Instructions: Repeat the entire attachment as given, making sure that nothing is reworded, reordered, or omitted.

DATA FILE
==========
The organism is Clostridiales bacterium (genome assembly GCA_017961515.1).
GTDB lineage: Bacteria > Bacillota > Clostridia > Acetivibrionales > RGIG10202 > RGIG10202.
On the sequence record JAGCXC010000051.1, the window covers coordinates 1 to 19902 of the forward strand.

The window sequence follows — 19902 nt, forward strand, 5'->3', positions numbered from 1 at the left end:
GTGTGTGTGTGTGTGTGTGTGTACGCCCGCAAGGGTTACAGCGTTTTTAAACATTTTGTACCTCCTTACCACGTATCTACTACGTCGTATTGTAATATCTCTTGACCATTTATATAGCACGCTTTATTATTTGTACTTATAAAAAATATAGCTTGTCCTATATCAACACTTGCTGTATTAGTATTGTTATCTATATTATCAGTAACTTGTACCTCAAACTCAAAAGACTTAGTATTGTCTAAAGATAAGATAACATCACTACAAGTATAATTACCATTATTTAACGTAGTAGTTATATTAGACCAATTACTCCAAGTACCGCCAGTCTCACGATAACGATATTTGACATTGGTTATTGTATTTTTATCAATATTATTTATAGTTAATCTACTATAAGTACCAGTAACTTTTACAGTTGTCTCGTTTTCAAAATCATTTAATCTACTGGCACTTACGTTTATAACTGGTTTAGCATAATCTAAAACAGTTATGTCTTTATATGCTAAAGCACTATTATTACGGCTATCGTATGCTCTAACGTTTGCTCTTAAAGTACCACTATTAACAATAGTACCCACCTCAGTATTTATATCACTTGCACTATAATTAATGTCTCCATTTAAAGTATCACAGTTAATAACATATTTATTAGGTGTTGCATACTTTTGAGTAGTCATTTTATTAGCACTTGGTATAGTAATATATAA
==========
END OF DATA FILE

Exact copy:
The organism is Clostridiales bacterium (genome assembly GCA_017961515.1).
GTDB lineage: Bacteria > Bacillota > Clostridia > Acetivibrionales > RGIG10202 > RGIG10202.
On the sequence record JAGCXC010000051.1, the window covers coordinates 1 to 19902 of the forward strand.

The window sequence follows — 19902 nt, forward strand, 5'->3', positions numbered from 1 at the left end:
GTGTGTGTGTGTGTGTGTGTGTACGCCCGCAAGGGTTACAGCGTTTTTAAACATTTTGTACCTCCTTACCACGTATCTACTACGTCGTATTGTAATATCTCTTGACCATTTATATAGCACGCTTTATTATTTGTACTTATAAAAAATATAGCTTGTCCTATATCAACACTTGCTGTATTAGTATTGTTATCTATATTATCAGTAACTTGTACCTCAAACTCAAAAGACTTAGTATTGTCTAAAGATAAGATAACATCACTACAAGTATAATTACCATTATTTAACGTAGTAGTTATATTAGACCAATTACTCCAAGTACCGCCAGTCTCACGATAACGATATTTGACATTGGTTATTGTATTTTTATCAATATTATTTATAGTTAATCTACTATAAGTACCAGTAACTTTTACAGTTGTCTCGTTTTCAAAATCATTTAATCTACTGGCACTTACGTTTATAACTGGTTTAGCATAATCTAAAACAGTTATGTCTTTATATGCTAAAGCACTATTATTACGGCTATCGTATGCTCTAACGTTTGCTCTTAAAGTACCACTATTAACAATAGTACCCACCTCAGTATTTATATCACTTGCACTATAATTAATGTCTCCATTTAAAGTATCACAGTTAATAACATATTTATTAGGTGTTGCATACTTTTGAGTAGTCATTTTATTAGCACTTGGTATAGTAATATATAA